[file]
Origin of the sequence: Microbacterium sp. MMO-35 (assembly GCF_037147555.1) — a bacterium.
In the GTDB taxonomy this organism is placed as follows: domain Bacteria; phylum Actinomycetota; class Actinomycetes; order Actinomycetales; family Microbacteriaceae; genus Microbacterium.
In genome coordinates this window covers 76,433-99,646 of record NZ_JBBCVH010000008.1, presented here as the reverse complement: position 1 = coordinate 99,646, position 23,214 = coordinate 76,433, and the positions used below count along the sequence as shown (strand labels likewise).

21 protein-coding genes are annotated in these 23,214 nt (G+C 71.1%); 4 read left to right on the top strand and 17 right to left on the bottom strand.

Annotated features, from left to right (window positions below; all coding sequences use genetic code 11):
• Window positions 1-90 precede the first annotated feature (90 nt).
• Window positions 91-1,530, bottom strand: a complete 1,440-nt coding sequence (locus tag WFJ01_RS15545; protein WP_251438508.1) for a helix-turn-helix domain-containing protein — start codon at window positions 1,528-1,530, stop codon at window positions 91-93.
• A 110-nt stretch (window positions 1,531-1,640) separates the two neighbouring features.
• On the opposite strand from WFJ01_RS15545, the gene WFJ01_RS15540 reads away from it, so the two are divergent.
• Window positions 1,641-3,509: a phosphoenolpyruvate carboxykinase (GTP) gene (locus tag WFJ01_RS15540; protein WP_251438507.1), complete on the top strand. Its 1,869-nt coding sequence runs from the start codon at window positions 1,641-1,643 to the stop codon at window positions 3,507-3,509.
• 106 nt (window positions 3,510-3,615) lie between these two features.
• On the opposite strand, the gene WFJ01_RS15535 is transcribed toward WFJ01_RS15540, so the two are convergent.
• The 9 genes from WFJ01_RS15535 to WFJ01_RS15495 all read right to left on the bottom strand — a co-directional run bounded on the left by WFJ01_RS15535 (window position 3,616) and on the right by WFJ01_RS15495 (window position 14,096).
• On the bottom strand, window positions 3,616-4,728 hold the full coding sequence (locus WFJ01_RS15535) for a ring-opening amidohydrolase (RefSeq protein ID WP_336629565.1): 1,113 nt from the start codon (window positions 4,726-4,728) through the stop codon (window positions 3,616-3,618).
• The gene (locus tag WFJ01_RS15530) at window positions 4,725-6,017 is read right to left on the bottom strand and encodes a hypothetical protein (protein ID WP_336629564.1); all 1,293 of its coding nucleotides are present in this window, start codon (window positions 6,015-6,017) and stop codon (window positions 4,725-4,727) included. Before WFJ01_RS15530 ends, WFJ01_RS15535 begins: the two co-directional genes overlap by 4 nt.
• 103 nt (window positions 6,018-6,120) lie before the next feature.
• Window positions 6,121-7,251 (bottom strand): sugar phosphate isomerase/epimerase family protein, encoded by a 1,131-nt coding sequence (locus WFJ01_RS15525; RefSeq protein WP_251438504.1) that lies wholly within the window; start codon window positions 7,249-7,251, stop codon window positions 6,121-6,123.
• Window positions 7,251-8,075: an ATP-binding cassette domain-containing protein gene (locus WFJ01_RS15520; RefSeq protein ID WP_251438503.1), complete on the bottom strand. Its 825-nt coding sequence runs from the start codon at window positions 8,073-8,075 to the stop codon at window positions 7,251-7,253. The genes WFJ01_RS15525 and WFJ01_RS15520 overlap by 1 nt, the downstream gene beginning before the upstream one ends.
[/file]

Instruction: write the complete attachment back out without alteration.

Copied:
Origin of the sequence: Microbacterium sp. MMO-35 (assembly GCF_037147555.1) — a bacterium.
In the GTDB taxonomy this organism is placed as follows: domain Bacteria; phylum Actinomycetota; class Actinomycetes; order Actinomycetales; family Microbacteriaceae; genus Microbacterium.
In genome coordinates this window covers 76,433-99,646 of record NZ_JBBCVH010000008.1, presented here as the reverse complement: position 1 = coordinate 99,646, position 23,214 = coordinate 76,433, and the positions used below count along the sequence as shown (strand labels likewise).

21 protein-coding genes are annotated in these 23,214 nt (G+C 71.1%); 4 read left to right on the top strand and 17 right to left on the bottom strand.

Annotated features, from left to right (window positions below; all coding sequences use genetic code 11):
• Window positions 1-90 precede the first annotated feature (90 nt).
• Window positions 91-1,530, bottom strand: a complete 1,440-nt coding sequence (locus tag WFJ01_RS15545; protein WP_251438508.1) for a helix-turn-helix domain-containing protein — start codon at window positions 1,528-1,530, stop codon at window positions 91-93.
• A 110-nt stretch (window positions 1,531-1,640) separates the two neighbouring features.
• On the opposite strand from WFJ01_RS15545, the gene WFJ01_RS15540 reads away from it, so the two are divergent.
• Window positions 1,641-3,509: a phosphoenolpyruvate carboxykinase (GTP) gene (locus tag WFJ01_RS15540; protein WP_251438507.1), complete on the top strand. Its 1,869-nt coding sequence runs from the start codon at window positions 1,641-1,643 to the stop codon at window positions 3,507-3,509.
• 106 nt (window positions 3,510-3,615) lie between these two features.
• On the opposite strand, the gene WFJ01_RS15535 is transcribed toward WFJ01_RS15540, so the two are convergent.
• The 9 genes from WFJ01_RS15535 to WFJ01_RS15495 all read right to left on the bottom strand — a co-directional run bounded on the left by WFJ01_RS15535 (window position 3,616) and on the right by WFJ01_RS15495 (window position 14,096).
• On the bottom strand, window positions 3,616-4,728 hold the full coding sequence (locus WFJ01_RS15535) for a ring-opening amidohydrolase (RefSeq protein ID WP_336629565.1): 1,113 nt from the start codon (window positions 4,726-4,728) through the stop codon (window positions 3,616-3,618).
• The gene (locus tag WFJ01_RS15530) at window positions 4,725-6,017 is read right to left on the bottom strand and encodes a hypothetical protein (protein ID WP_336629564.1); all 1,293 of its coding nucleotides are present in this window, start codon (window positions 6,015-6,017) and stop codon (window positions 4,725-4,727) included. Before WFJ01_RS15530 ends, WFJ01_RS15535 begins: the two co-directional genes overlap by 4 nt.
• 103 nt (window positions 6,018-6,120) lie before the next feature.
• Window positions 6,121-7,251 (bottom strand): sugar phosphate isomerase/epimerase family protein, encoded by a 1,131-nt coding sequence (locus WFJ01_RS15525; RefSeq protein WP_251438504.1) that lies wholly within the window; start codon window positions 7,249-7,251, stop codon window positions 6,121-6,123.
• Window positions 7,251-8,075: an ATP-binding cassette domain-containing protein gene (locus WFJ01_RS15520; RefSeq protein ID WP_251438503.1), complete on the bottom strand. Its 825-nt coding sequence runs from the start codon at window positions 8,073-8,075 to the stop codon at window positions 7,251-7,253. The genes WFJ01_RS15525 and WFJ01_RS15520 overlap by 1 nt, the downstream gene beginning before the upstream one ends.